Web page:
I just got off a twelve-day work week last Friday. Big push/ hot due date for a customer- you probably know the drill. Subsequently, the minute the project was put to bed, all my stress went directly to my rotten, good-for-nothing neck (whiplash in grad school, and natch, it was never properly treated), so I had to lay pretty low this weekend. Did some knitting. Took naps. Drank Bloody Marys. Started some salad greens in flats. My favorite version of lazy.
But look! Seedlings! Today was their first day in the sun. Just for an hour. I swear there is new growth (even though I've read that seedlings store energy during the day and use it to grow at night).
San Marzano tomato (sauce and paste pear tomato)
Paul Robeson tomato (the best tomato I've ever eaten- seeds saved from last year)
Japanese Black Trifele tomato (a good fresh tomato, I hear- I've yet to try it)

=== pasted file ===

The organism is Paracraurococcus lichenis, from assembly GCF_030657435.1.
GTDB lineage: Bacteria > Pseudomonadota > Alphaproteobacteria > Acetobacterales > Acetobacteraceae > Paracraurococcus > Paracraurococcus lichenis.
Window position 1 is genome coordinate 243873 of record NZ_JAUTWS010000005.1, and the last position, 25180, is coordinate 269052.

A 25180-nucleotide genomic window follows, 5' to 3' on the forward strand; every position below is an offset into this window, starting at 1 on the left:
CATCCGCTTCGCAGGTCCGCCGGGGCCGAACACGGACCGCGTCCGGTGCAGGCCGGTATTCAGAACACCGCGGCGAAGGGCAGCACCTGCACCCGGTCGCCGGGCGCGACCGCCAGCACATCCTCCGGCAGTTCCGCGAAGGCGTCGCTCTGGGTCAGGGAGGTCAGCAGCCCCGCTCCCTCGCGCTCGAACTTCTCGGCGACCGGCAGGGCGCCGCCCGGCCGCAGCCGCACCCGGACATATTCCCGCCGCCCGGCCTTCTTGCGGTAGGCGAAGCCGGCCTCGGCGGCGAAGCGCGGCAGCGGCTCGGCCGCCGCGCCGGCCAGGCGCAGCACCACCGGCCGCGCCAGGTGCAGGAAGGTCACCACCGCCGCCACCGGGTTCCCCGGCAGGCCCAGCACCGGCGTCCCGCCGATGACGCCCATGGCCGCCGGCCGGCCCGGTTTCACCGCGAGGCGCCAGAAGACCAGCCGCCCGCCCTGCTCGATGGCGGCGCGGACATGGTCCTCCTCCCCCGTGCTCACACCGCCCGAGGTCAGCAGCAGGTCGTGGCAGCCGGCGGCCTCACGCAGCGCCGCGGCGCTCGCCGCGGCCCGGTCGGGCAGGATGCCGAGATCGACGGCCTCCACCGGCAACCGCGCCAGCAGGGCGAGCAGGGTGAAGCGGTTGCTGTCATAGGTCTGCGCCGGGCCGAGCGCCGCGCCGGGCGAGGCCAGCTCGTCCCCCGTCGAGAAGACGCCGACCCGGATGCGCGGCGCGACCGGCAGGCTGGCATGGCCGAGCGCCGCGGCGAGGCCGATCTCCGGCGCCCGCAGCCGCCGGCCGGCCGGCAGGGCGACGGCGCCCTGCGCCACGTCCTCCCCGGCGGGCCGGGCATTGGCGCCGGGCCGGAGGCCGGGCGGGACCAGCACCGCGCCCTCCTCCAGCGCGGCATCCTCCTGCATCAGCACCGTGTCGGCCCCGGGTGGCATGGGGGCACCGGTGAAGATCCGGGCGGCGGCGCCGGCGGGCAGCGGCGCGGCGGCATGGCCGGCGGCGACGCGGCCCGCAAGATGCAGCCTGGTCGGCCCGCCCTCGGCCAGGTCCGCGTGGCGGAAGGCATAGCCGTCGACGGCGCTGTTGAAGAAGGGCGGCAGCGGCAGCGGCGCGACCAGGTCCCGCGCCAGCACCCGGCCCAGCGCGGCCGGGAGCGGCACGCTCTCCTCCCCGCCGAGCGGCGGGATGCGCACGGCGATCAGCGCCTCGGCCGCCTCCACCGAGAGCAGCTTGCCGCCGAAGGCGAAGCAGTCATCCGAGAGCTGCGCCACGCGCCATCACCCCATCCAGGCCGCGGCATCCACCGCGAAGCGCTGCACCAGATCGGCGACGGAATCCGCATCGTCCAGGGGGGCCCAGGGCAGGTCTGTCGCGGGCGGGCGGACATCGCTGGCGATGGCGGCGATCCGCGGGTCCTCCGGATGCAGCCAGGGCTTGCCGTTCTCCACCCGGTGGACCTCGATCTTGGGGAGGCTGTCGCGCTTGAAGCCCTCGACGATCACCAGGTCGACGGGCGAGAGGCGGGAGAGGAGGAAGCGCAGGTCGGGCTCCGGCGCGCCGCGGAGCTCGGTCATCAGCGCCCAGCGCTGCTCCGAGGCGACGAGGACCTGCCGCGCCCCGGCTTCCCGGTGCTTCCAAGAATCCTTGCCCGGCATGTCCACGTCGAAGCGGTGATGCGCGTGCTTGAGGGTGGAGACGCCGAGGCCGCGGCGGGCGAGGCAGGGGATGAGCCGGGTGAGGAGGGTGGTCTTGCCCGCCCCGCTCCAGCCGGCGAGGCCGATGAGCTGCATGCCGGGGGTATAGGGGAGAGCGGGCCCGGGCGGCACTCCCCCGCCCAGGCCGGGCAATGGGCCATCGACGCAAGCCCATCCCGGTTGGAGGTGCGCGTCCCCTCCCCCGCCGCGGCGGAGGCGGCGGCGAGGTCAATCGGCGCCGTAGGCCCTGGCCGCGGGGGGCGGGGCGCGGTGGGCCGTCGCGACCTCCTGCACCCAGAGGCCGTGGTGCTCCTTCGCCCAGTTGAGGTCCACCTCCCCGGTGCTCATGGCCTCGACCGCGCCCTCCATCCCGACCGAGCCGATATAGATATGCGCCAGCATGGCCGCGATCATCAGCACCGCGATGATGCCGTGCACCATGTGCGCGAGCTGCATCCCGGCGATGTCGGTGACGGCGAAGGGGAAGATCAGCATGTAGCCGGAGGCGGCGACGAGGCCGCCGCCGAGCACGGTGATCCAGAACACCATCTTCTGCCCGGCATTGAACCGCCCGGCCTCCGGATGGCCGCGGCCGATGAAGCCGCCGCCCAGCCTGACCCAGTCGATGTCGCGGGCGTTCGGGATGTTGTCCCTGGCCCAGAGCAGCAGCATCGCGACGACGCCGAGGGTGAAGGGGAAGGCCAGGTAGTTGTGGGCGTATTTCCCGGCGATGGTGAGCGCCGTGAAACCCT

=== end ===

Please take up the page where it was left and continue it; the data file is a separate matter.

and one Supersweet 100 for my in-laws. (I don't like cherry tomatoes, but I grew this last year. It's astonishingly prolific. Too prolific- I've got tomatoes sprouting in my worm bins from using "finished" compost as bedding. Tomato seeds are notorious for surviving compost.)
There are a few straggler peppers I haven't put out yet- peppers need a lot of heat and their feet are a bit cold, so they don't even have true leaves yet. Which leads me to my wee pepper disaster- and hey, here's a fun recipe for you to try!
How to make Pepper Surprise:
1) Fill expanded peat pellets with seed, correspond to a hand-drawn diagram.
2) Tip peat pellets onto floor.
3) Watch in horror as they bounce all over the floor like little tires.
I'll never use peat pellets again- for many reasons- but this was the topper. No more peat pellets! Nein, nunca.
The reliable way you can tell the difference between peppers and tomatoes when they are babies is this- tomatoes have hairs on their stalks, and peppers don't. Other than that, it's a tough business. All nightshade babies pretty much look alike.